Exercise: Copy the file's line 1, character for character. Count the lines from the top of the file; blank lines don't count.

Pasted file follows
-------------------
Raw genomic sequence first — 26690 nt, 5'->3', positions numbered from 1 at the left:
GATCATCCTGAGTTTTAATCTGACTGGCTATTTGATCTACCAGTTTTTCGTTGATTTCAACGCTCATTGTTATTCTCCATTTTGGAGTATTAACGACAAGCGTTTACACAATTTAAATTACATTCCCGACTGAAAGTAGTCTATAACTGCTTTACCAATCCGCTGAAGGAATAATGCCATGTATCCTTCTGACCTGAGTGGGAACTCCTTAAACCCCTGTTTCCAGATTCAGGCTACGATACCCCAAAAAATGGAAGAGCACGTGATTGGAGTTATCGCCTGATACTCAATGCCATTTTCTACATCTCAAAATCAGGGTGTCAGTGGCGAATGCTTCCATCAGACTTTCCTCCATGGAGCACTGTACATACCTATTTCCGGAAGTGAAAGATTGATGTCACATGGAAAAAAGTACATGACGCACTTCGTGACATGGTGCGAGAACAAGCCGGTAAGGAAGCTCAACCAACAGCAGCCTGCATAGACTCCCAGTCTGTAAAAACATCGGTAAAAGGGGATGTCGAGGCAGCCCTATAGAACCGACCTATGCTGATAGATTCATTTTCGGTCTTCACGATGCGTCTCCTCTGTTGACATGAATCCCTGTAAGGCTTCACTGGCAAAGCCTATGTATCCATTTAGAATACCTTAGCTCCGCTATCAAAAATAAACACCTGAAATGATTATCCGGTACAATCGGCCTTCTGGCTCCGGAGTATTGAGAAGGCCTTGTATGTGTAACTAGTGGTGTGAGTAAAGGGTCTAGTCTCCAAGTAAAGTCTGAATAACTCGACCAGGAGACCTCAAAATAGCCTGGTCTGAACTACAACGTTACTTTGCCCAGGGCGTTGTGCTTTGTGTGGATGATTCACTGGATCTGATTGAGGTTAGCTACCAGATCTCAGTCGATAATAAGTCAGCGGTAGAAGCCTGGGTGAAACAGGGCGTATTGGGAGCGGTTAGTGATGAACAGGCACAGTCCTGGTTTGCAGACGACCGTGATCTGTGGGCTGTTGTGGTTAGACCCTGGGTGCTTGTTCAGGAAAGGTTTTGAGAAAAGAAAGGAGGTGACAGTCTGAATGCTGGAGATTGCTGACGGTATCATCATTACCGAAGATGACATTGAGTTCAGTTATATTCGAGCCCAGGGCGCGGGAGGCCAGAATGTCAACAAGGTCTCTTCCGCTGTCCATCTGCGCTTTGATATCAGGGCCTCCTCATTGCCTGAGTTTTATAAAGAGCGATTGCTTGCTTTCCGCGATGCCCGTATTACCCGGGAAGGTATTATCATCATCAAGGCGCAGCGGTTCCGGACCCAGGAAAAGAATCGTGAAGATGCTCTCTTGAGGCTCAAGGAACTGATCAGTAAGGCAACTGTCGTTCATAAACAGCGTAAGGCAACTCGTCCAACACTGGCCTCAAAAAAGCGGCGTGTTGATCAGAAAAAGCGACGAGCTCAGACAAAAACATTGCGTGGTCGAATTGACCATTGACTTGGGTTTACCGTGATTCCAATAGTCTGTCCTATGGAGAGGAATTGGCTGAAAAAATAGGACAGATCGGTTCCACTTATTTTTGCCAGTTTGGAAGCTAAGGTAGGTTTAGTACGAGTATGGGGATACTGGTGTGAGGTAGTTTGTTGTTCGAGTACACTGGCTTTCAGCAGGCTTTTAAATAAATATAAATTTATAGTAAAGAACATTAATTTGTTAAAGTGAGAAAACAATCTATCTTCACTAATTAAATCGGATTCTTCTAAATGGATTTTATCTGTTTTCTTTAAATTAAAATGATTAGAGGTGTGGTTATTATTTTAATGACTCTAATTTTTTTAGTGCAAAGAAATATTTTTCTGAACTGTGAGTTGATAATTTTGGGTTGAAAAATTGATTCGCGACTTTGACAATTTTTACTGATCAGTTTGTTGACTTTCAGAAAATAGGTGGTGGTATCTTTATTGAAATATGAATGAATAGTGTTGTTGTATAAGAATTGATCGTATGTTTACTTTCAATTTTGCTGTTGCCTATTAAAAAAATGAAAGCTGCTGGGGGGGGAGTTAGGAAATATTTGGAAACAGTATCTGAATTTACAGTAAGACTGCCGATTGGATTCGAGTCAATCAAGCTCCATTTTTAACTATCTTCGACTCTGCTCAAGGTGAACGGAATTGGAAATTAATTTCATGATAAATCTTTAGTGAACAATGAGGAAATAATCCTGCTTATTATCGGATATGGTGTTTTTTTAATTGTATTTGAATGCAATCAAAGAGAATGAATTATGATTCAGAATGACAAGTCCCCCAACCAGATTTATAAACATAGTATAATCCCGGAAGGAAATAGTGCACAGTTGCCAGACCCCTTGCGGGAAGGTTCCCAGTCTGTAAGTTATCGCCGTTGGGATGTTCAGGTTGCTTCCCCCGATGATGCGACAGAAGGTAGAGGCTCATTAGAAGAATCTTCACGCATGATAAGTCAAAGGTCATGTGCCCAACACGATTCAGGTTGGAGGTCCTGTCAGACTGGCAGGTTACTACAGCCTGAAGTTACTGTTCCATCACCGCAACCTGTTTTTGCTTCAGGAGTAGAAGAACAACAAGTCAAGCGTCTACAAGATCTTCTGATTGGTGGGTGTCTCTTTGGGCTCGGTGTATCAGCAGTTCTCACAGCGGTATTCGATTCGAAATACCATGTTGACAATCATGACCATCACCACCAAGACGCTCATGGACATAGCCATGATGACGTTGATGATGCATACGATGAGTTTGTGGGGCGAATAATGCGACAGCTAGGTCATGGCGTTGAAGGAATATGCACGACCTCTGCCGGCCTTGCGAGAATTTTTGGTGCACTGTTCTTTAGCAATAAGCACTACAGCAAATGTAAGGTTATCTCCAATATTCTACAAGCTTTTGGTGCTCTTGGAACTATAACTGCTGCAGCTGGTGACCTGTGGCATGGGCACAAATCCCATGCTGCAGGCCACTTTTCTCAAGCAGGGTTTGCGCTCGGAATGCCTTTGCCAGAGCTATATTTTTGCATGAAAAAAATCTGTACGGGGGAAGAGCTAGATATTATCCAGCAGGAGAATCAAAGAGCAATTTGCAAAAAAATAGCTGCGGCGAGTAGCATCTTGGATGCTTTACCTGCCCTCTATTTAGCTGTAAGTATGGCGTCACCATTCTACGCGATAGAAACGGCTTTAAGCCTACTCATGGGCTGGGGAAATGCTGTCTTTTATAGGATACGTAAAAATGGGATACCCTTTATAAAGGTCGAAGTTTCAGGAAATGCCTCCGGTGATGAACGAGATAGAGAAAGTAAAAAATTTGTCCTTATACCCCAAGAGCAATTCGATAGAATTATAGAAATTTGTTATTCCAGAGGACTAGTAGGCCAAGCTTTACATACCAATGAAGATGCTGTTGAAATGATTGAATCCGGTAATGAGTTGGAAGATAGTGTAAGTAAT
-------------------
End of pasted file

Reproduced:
Raw genomic sequence first — 26690 nt, 5'->3', positions numbered from 1 at the left: